After an unsuccessful attempt to reach Lundy Island in the Bristol Channel, Edward and Hugh the Younger were finally apprehended near Llantrisant in South Wales by Isabella’s troops.
By now Isabella was based at Hereford and wasted no time in dealing with Hugh the Younger: On 24th November he was taken to Hereford where at a trial in front of the Queen and Mortimer, he was found guilty on most of the charges brought against him, and sentenced to death.
There are various accounts of his execution, none of them pleasant, but the 14th century French chronicler, Jean Froissart, conjures up graphic images of the events. He tells us that ‘Despenser was dragged through the streets naked for the crowd to mistreat him before being hanged, only to be let down again before he was completely asphyxiated. He was then tied to a ladder and his genitals sliced off and burned while he was conscious. His entrails were then pulled out along with his heart and thrown into a fire. Finally, he was beheaded and his body cut into four pieces which were sent to the four corners of England and his head mounted on the gates of London’. This translation is not verbatim, but it’s close enough to understand what he was talking about.
If these events are true, then obviously Isabella was not a woman to be trifled with, but there was still the problem of what to do with her husband, the King of England.
To begin with, Edward was imprisoned at Kenilworth Castle, and after a legal decision was made by the leading barons and clergy to remove Edward II as king, he was given the opportunity to abdicate and hand over the crown to his son. He had little choice but to agree, and on 21st January 1327 his 14-year-old son became King Edward III, with the coronation taking place on 2nd February at Westminster Abbey.
After the coronation, Isabella had her husband transferred to Berkeley Castle where, if accounts at the time can be believed, he met the most horrendous death. As this article is about events pertaining to the history of Bristol Castle, I’ll leave the sordid details about his death until I write my post on Berkeley Castle where I think it will have more relevance. His tomb is in Gloucester Cathedral.
The new king may have been young when he inherited the crown, but he didn’t follow after his father where ill-judged loyalties were concerned, in fact he didn’t even trust his own mother – and he had every right not to, after all she and her new found-friend, Roger Mortimer, were using him as a pawn for their own ends. By the time he had reached eighteen, he was already firmly in control: In October 1330 Edward seized his mother and Mortimer at Nottingham Castle, had Mortimer hung from the Tyburn Tree and his mother banished into exile.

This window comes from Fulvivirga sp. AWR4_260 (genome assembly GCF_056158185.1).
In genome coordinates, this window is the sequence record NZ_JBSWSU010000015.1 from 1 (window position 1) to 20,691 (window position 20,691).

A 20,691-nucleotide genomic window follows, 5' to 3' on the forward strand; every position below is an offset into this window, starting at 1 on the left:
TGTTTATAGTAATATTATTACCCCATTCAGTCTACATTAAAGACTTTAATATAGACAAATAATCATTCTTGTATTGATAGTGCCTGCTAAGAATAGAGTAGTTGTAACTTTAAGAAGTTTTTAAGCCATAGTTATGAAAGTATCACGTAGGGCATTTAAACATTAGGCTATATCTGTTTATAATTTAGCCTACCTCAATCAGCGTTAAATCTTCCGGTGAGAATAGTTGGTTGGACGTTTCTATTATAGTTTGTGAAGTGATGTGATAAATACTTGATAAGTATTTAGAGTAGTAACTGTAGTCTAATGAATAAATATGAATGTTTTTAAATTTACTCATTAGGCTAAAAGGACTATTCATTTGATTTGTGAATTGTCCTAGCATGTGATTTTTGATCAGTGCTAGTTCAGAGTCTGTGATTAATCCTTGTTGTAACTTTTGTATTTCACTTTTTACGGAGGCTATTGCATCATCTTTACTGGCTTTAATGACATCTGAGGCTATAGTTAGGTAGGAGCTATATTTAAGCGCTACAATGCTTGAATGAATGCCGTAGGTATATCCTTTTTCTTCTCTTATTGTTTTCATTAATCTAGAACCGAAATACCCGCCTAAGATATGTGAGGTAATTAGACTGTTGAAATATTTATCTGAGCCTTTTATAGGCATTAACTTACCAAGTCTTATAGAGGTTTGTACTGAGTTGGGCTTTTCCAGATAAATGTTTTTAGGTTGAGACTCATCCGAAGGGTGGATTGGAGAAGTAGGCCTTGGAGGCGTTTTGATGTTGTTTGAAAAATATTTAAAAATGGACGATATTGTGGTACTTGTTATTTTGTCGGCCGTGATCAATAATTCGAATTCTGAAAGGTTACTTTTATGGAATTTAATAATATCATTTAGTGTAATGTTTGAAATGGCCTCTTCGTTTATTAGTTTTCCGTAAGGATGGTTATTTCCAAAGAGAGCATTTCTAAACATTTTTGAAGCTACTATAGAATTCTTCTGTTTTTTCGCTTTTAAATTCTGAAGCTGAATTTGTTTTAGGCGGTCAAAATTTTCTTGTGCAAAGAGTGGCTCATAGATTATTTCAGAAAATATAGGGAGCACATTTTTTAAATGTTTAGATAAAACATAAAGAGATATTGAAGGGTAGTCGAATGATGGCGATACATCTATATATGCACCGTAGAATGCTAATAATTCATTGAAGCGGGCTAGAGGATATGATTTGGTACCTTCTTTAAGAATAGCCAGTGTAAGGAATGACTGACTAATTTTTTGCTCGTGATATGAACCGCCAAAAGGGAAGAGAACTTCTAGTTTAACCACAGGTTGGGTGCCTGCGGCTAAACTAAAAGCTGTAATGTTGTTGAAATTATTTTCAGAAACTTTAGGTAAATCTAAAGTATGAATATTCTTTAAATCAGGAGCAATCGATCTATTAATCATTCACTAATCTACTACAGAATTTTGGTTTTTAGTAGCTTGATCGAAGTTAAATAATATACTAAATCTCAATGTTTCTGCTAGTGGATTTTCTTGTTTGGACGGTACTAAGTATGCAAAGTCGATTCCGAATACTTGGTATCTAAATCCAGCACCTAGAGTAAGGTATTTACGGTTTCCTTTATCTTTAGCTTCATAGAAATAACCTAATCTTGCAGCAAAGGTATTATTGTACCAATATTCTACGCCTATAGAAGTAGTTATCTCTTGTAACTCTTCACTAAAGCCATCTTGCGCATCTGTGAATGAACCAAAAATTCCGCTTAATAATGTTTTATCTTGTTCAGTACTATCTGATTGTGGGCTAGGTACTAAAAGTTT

He might have had everything under control at home but it wasn’t quite the same across the other side of the channel. When King Charles IV of France died without leaving an heir to the throne, Edward’s claim to be the next French king was overruled by the French parliament and Charles’ cousin became Philip VI. Although I don’t suppose anybody realised it at the time, this was the beginning of the Hundred Years War and kept Edward occupied for quite a while.
The English king seems to have inherited his grandfather’s fighting spirit and at the Battle of Crecy in 1346 he won a famous victory where the longbow was used to great effect and his son, Edward the Black Prince, began to make a name for himself.
In 1348 he founded the Order of the Knights of the Garter, an order of chivalry based on King Arthur’s knights of the Round Table and things were going well for him, but the second half of his reign was less successful, and by 1360 he had given up all hope of becoming King of France, although he did retain Calais, Poitou and Gascony.
Edward III died on 21st June 1377 after a reign of fifty years, during which time the Black Death had claimed the lives of at least a third of the population. Even so, Bristol was still the third largest town in England after London and York. In 1373 the town’s defences were extended and both Redcliffe and Bedminster (which were on the south side of the river) were incorporated into the town’s boundary, and it was at this time that Edward proclaimed that “the town of Bristol with its suburbs and precincts shall henceforth be separate from the counties of Gloucester and Somerset and be in all things exempt both by land and sea, and that it should be a county by itself, to be called the county of Bristol in perpetuity.”
As you drive into the city today, you will still see signs welcoming people to the City and County of Bristol. It’s not in Gloucestershire, Somerset or even Avon anymore – just Bristol.
In the next part of this series about Castle Park I shall be describing why there’s virtually nothing of the castle left to see.